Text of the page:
Share on other sites

Maybe you could ask her why she thought the teacher picked this book. I know this book in particular is used in many elementary schools, not saved until high school.

 

It's on the school's list of approved books that dd could select from. They have books from varying levels because they serve many poor readers. (The school is for kids who wouldn't get to high school without intensive intervention.) She chose it herself because she wanted to read about slavery. The issue isn't the book itself. It's that dd waited until it was too late to start reading it and now wants to cheat on the paper.

 

Tara

Link to comment
Share on other sites

I think it is. She wasn't assigned to look up other people's analyses of the book and summarize them. She was assigned to analyze it herself. She's not doing that.

 

Tara

 

Well, in her defense, reading a variety of analyses on a given work and incorporating them into your mental framework about the book is a normal part of literary study. Of course, there's a difference between using the ideas of others to help you reach for your own ideas, and just rewording someone else's theory. If you do think that is what she's doing, you could suggest that she cite the sources she used. It isn't cheating if her paper says, "So-and-so's statement that such-and-such author blah blah blahs has merit because..."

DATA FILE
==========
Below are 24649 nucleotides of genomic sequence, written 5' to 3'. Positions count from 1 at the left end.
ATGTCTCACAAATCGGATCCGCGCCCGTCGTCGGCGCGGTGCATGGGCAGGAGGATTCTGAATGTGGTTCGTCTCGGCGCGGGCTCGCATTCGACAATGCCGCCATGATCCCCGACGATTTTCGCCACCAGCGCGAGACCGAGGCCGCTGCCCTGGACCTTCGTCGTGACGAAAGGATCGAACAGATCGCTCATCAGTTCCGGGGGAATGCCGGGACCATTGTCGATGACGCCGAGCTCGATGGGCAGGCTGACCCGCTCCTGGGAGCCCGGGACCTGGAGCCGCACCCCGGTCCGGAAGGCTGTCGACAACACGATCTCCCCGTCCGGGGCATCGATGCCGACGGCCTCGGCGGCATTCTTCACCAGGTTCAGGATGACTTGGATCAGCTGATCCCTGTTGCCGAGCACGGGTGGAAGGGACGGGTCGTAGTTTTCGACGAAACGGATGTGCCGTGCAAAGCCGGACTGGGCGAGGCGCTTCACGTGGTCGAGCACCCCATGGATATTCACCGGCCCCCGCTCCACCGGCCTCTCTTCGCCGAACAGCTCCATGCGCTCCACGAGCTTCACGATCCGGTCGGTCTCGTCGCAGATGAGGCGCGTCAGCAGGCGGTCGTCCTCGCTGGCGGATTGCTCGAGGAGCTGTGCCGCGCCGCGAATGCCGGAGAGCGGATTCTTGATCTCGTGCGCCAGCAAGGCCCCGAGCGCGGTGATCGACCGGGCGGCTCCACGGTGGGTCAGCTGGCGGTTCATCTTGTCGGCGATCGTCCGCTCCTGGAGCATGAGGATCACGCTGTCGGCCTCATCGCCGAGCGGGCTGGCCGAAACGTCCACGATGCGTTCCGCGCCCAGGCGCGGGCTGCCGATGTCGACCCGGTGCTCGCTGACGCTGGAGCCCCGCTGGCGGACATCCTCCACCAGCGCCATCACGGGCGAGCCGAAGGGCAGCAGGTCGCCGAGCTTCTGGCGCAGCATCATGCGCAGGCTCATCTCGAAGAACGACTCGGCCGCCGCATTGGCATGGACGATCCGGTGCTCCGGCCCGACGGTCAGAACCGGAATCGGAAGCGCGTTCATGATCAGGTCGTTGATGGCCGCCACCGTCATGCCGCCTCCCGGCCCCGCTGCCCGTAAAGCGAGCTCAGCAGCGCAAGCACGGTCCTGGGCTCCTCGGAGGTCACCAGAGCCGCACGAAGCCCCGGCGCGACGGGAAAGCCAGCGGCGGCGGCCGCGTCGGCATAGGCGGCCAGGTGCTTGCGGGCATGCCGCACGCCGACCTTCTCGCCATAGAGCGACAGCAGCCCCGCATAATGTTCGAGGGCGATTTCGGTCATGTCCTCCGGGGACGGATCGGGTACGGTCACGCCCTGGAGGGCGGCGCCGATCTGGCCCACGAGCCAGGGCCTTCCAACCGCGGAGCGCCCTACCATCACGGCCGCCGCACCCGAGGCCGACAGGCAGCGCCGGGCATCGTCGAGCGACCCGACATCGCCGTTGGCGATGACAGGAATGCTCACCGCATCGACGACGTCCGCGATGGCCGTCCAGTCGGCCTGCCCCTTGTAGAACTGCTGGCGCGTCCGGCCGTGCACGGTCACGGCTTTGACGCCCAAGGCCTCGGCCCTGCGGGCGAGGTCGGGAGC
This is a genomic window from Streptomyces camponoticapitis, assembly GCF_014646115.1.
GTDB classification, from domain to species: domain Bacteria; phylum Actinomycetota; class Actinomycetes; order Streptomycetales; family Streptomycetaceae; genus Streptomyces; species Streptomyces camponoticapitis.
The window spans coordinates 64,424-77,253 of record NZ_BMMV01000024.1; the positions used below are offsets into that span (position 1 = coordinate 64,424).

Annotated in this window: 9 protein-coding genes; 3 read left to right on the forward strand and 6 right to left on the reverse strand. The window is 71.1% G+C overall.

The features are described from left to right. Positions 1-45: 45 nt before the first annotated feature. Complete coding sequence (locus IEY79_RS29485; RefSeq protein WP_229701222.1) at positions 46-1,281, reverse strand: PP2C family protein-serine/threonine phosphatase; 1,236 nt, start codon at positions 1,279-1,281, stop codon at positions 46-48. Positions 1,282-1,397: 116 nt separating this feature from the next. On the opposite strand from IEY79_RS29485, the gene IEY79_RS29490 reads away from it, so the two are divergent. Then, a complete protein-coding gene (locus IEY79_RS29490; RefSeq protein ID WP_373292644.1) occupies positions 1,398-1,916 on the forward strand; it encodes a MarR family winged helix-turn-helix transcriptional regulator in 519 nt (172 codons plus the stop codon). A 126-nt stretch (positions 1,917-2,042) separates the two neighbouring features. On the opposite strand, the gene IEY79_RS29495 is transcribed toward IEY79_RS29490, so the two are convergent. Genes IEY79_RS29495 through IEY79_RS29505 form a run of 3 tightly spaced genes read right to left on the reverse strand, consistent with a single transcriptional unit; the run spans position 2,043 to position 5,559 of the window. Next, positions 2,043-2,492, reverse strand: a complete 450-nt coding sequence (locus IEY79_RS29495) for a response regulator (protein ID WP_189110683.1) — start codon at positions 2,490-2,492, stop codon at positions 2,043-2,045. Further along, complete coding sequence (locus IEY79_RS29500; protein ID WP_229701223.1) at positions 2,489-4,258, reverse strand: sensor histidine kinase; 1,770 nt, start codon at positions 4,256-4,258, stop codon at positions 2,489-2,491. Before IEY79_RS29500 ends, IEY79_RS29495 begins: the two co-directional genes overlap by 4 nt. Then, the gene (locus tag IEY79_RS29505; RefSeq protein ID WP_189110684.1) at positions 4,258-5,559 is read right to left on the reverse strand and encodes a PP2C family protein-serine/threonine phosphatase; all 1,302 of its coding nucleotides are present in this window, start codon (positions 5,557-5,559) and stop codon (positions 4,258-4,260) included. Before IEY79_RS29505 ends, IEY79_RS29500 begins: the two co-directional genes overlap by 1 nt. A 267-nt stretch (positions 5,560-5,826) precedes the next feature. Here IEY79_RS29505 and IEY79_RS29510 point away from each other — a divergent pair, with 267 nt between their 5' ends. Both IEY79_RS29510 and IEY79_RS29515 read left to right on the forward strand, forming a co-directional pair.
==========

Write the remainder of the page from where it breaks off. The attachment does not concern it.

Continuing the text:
Link to comment
Share on other sites

Could you approach her and say something like, "In our family, intellectual dishonesty is something we do not participate in. I cannot know that you are doing this and not take a stand against it. I expect that you will complete the assignment as required, based on your own reading and understanding of the book. If you choose to do otherwise, I will be compelled to let the teacher know that you are using internet sources as a substitue for your own work. "

Link to comment
Share on other sites

I knew many people in my college lit classes who managed to fake their way through such assignments.